Modes of Transporting Plants
A long-distance move in a van involves difficulties for plants, including heat, cold or dryness. Plants moved by van are shipped entirely at your risk. Airline companies accept plants as air freight but they do not provide any service other than the transportation itself. Plants may suffer from temperature extremes, lack of water, and restricted space within a container. It is your responsibility to ensure that the plants are properly packaged and labeled, and that they are delivered and picked up on time. In a car, you may be able to regulate the temperature, water the plants, and reduce their transit time by loading them as late as possible and unloading them as soon as you arrive.
How to Prevent Shock When Moving Plants
Most plants are prone to shock when moved. Shock can be minimized by creating a comfortable microenvironment for the plants to weather the trip.
Watering Your Plants
Cold-and-wet or hot-and-dry are the two most disastrous combinations for plants. If you are moving in the winter, ensure that all plants are on the dry side on moving day by watering them for the last time two or three days before the move. If you are moving in summer, water the plants well on the morning of the packing day and let excess water drain away.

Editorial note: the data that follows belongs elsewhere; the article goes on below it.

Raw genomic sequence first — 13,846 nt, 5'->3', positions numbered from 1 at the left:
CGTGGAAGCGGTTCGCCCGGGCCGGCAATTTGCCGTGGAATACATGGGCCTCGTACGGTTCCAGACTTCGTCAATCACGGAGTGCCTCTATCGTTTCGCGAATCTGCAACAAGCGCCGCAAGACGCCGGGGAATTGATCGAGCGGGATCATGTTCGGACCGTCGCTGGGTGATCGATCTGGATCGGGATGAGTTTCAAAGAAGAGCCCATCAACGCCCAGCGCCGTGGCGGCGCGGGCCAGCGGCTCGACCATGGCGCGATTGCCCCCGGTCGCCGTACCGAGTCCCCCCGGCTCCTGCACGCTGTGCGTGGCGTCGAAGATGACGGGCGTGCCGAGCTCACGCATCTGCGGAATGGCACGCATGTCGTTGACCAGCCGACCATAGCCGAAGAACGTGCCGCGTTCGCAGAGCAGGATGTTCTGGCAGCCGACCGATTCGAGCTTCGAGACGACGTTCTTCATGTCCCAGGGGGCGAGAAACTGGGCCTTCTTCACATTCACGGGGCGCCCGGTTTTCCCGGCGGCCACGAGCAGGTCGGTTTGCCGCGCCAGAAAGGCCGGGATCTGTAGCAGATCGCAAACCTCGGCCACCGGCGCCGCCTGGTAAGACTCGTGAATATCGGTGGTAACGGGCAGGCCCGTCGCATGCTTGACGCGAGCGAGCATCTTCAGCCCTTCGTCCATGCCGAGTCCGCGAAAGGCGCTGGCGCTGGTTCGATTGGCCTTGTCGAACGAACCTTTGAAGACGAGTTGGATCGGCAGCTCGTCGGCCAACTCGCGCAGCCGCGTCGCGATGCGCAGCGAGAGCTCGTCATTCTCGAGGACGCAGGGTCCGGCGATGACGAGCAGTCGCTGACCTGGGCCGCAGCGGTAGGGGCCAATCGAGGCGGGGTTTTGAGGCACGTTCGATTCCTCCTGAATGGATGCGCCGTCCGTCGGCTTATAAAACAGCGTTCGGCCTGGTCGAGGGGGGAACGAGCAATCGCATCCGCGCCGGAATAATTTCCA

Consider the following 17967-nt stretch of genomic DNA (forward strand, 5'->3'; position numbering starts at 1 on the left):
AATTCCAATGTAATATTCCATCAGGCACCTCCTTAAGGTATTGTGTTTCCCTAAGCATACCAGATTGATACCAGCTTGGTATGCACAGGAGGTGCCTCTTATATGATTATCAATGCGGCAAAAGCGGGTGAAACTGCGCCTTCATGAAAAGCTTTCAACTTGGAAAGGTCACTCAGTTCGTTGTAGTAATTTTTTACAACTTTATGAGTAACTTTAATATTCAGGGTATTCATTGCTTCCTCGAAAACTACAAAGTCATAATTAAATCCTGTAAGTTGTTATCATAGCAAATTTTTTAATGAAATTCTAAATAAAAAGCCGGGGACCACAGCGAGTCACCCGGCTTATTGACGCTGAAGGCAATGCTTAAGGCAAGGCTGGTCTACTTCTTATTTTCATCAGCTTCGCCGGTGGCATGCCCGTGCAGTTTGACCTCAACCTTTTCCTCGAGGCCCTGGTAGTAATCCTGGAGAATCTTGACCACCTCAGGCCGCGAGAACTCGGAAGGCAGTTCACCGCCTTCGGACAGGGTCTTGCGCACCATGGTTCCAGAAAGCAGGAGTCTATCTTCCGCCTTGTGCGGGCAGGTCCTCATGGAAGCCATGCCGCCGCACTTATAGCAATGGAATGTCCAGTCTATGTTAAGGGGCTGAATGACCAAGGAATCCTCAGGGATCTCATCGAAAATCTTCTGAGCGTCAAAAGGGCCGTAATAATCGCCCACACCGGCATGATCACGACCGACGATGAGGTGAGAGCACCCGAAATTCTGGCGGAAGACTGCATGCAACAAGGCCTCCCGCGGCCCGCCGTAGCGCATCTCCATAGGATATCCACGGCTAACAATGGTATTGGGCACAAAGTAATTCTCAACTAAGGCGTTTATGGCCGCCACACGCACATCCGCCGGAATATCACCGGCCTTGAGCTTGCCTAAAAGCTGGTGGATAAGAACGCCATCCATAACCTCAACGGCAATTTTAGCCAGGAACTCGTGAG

It is easier to insulate plants from cold than to protect them from heat. If you are taking them with you in the car, transport them in the passenger area. If you have to use the trunk, cover the tops of the boxes with blankets to insulate them from heat or cold. If you leave the car, park in a sunny spot and close the windows in winter; park in the shade and leave the windows slightly open in the summer. If you are staying in a motel, bring the plants into your room at night.
Being plunged into a dark box may shock your plants. A week or two before the move, pull a sheer curtain over the window to reduce the light.
Place plants in a dark plastic bag with a bug strip and leave the bag in a cool shady place for a few hours, two or three weeks before the move. If this does not get rid of the insects, consider leaving the plant behind since the problem quickly gets out of hand in the confinement of moving boxes.
Moving Plants – Other Helpful Tips
- Excessive moisture causes rot. Ensure adequate air flow in the moving cartons.
- Stake vines and plants that have weak stems.
- Place hanging plants in individual cartons and gather foliage gently on top.
- If you must fasten large plants, do this with soft bands in the direction of the growth to prevent breakage.
- Cacti and other desert plants do not require much watering. Allow good ventilation to reduce humidity.
- Seedlings, ferns, tropicals and other delicate plants should be moved in the car’s passenger area, not in the trunk.
- Terraria should be packed in ventilated cartons with lots of cushioning. Remove ornaments for the trip.
Place cuttings in damp sphagnum moss and wrap them in plastic bags.
Preparing Your Plants for Moving
Two or three weeks before the move